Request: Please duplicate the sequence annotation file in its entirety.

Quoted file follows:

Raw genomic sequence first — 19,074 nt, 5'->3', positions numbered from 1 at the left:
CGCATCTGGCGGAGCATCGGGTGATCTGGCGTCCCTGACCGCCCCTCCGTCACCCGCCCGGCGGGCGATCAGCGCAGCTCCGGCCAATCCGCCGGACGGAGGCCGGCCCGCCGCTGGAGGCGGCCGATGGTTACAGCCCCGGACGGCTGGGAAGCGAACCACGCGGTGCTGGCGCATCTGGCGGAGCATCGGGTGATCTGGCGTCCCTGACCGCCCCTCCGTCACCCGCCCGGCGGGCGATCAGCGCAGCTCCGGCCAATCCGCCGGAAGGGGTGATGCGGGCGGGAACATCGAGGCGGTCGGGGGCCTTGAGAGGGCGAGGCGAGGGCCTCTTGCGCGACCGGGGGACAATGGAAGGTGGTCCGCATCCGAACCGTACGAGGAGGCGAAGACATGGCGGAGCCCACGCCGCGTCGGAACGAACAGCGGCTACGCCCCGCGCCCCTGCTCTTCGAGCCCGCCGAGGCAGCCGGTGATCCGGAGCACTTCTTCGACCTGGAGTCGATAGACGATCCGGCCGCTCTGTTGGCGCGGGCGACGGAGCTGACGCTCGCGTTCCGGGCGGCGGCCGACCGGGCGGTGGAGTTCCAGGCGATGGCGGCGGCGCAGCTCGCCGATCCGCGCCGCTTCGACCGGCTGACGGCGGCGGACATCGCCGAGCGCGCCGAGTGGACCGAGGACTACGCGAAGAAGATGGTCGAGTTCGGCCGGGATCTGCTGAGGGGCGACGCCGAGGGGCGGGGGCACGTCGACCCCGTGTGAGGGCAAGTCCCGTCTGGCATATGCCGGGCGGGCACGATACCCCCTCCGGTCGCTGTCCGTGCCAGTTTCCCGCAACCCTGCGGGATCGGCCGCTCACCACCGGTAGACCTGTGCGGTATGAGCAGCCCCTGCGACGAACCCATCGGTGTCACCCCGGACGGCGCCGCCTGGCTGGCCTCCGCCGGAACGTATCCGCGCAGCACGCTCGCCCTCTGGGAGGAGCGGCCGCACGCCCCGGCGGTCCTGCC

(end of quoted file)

Raw genomic sequence first — 19,074 nt, 5'->3', positions numbered from 1 at the left:
CGCATCTGGCGGAGCATCGGGTGATCTGGCGTCCCTGACCGCCCCTCCGTCACCCGCCCGGCGGGCGATCAGCGCAGCTCCGGCCAATCCGCCGGACGGAGGCCGGCCCGCCGCTGGAGGCGGCCGATGGTTACAGCCCCGGACGGCTGGGAAGCGAACCACGCGGTGCTGGCGCATCTGGCGGAGCATCGGGTGATCTGGCGTCCCTGACCGCCCCTCCGTCACCCGCCCGGCGGGCGATCAGCGCAGCTCCGGCCAATCCGCCGGAAGGGGTGATGCGGGCGGGAACATCGAGGCGGTCGGGGGCCTTGAGAGGGCGAGGCGAGGGCCTCTTGCGCGACCGGGGGACAATGGAAGGTGGTCCGCATCCGAACCGTACGAGGAGGCGAAGACATGGCGGAGCCCACGCCGCGTCGGAACGAACAGCGGCTACGCCCCGCGCCCCTGCTCTTCGAGCCCGCCGAGGCAGCCGGTGATCCGGAGCACTTCTTCGACCTGGAGTCGATAGACGATCCGGCCGCTCTGTTGGCGCGGGCGACGGAGCTGACGCTCGCGTTCCGGGCGGCGGCCGACCGGGCGGTGGAGTTCCAGGCGATGGCGGCGGCGCAGCTCGCCGATCCGCGCCGCTTCGACCGGCTGACGGCGGCGGACATCGCCGAGCGCGCCGAGTGGACCGAGGACTACGCGAAGAAGATGGTCGAGTTCGGCCGGGATCTGCTGAGGGGCGACGCCGAGGGGCGGGGGCACGTCGACCCCGTGTGAGGGCAAGTCCCGTCTGGCATATGCCGGGCGGGCACGATACCCCCTCCGGTCGCTGTCCGTGCCAGTTTCCCGCAACCCTGCGGGATCGGCCGCTCACCACCGGTAGACCTGTGCGGTATGAGCAGCCCCTGCGACGAACCCATCGGTGTCACCCCGGACGGCGCCGCCTGGCTGGCCTCCGCCGGAACGTATCCGCGCAGCACGCTCGCCCTCTGGGAGGAGCGGCCGCACGCCCCGGCGGTCCTGCC